- The federal government has unveiled some major university reforms, which include increasing course fees for students based on "expected growth in job opportunities".
- The move would hit arts and social science degrees particularly hard, more than doubling student course fees overnight.
- Business Insider Australia spoke to academics to gauge what these sweeping changes could mean.
- Visit Business Insider Australia's homepage for more stories.
The federal government's raft of education proposals have stirred up Australia's university sector.
On Friday, Education Minister Dan Tehan announced sweeping changes, including large increases in course fees to be paid by future students, especially those enrolled in arts and social science courses.
"Students will have a choice. Their degree will be cheaper if they choose to study in areas where there is expected growth in job opportunities," Tehan told the National Press Club.
However, while the federal government says the decision to adjust the funding model is based on the labour market, it does present one obvious problem, being the rapid transformation of work.
"This decision assumes that the same professions will continue to depend on the same types of education," Flinders University dean of education Debra Bateman told Business Insider Australia.
"That's the risk for areas like the humanities, and arts and social sciences, that perhaps this generation is going to turn those areas of studies into whole new kinds of industry and innovation the likes of which we haven't imagined previously."
Alan Reid, emeritus professor at the University of South Australia, agrees the consequences of the government's changes are wide-reaching.
"This policy assumes the main purpose of Universities to be one of meeting the demands of the labour market. It is ironic that the policy cannot even adequately achieve that emaciated end," he said, arguing the fourth industrial revolution would demand the kind of thinking fostered in the faculties the policy harms.
"Making it more difficult for students to afford to study disciplines such as history and philosophy will not only impoverish our society and democracy more broadly but so too will it fail to meet the future demands of the labour market [as a result]."
So too could it have broader implications for our future ability to deal with crises.UTS senior social and political sciences lecturer Tamson Pietsch said it raises some big questions about the predicament young people are being placed in.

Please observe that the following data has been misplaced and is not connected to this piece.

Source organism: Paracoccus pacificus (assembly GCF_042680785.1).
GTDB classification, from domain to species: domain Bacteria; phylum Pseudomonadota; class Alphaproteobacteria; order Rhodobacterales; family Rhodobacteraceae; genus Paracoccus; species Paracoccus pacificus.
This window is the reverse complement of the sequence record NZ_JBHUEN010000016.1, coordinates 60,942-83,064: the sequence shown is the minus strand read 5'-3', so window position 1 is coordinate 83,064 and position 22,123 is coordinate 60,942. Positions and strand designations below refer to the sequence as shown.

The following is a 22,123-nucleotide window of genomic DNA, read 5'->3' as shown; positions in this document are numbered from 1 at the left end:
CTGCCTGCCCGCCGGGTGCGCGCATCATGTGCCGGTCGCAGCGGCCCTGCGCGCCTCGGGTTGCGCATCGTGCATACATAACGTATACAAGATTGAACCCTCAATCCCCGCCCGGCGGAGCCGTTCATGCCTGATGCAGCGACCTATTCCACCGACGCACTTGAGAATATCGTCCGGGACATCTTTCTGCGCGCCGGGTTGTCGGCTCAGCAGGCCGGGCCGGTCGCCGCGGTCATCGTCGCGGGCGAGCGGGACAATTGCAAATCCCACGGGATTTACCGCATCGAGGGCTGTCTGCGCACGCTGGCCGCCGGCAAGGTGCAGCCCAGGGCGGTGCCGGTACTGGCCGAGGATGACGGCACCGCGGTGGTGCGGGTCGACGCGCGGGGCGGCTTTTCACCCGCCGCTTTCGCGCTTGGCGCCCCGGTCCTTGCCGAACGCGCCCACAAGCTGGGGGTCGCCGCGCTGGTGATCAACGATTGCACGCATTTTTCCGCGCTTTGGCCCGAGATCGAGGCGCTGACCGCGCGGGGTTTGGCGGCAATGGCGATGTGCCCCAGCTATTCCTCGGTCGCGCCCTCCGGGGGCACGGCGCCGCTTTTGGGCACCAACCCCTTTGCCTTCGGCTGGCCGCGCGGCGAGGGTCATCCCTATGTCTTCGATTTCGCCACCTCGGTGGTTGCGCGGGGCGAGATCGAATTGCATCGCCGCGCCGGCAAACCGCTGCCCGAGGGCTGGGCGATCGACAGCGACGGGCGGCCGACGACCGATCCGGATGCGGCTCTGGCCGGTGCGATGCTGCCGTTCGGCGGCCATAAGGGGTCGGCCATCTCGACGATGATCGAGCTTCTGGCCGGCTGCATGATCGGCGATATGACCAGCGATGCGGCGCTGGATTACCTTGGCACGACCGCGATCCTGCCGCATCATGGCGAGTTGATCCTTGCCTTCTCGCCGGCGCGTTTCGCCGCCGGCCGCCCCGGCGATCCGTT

"Are [these changes] attuned to the kinds of jobs Australia will need as we face the twin challenges of climate and COVID-19?" she said.
"The costs of meeting the social and economic challenges Australia faces are to be borne by individuals. Specifically, they will be borne by individuals who have either been put out of work by COVID-19 or who – as young people – are already going to bear the costs of environmental degradation, housing unaffordability and fragmented work."
The changes, on the whole, appear to largely bring Australia in line with moves made in the UK years ago, according to Gwilym Croucher, Melbourne University senior lecturer in Higher Education Policy and Management.
"While it will disadvantage some students, it will obviously advantage others, because there are some fee reductions. However, overall, from the detail that I've seen students will be, on average, probably paying more now," Croucher told Business Insider Australia, although he cautioned the fees cited were only projected.
As part of the overhaul, more Commonwealth-supported places will be allocated to regional universities, which Croucher says should help ease some financial pressure.
But while arts and social science students will be asked to foot a larger bill, it doesn't necessarily mean fewer enrolments, with students not typically paying back – or necessarily even considering – their student debts for a matter of years.
"While it's possible it will affect enrolments in those courses, evidence suggests that because of the HELP system, students aren't quite as price sensitive to fee changes as you might expect," Croucher said. "That said these are substantial increases for humanities students so we can't rule out less students wanting to go into arts degrees."
So too might it affect the kinds of students who can afford to enter those faculties and pursue those career paths.
"[I'm] reluctant to predict the future, but it seems likely this would leave arts degrees – and teaching of history, English, economics, geography, drama in schools – to the children of middle-class progressives with the confidence to pay more," Australian Catholic University senior lecturer in history Hannah Forsyth said.
"That seems retrograde from every perspective, including equality but also to the interests of retaining a diversity of political views among school teachers."
With universities already pushed to "the brink of staff cuts", Forsyth sees the move as a political one.
"It is wholly implausible that Dan Tehan wants to incentivise people to become teachers while pushing them away from the Arts degree," she said.
"Mr Tehan’s announcement looks to me like a signal to Vice-Chancellors to get rid of humanities scholars first, as part of a petty culture war."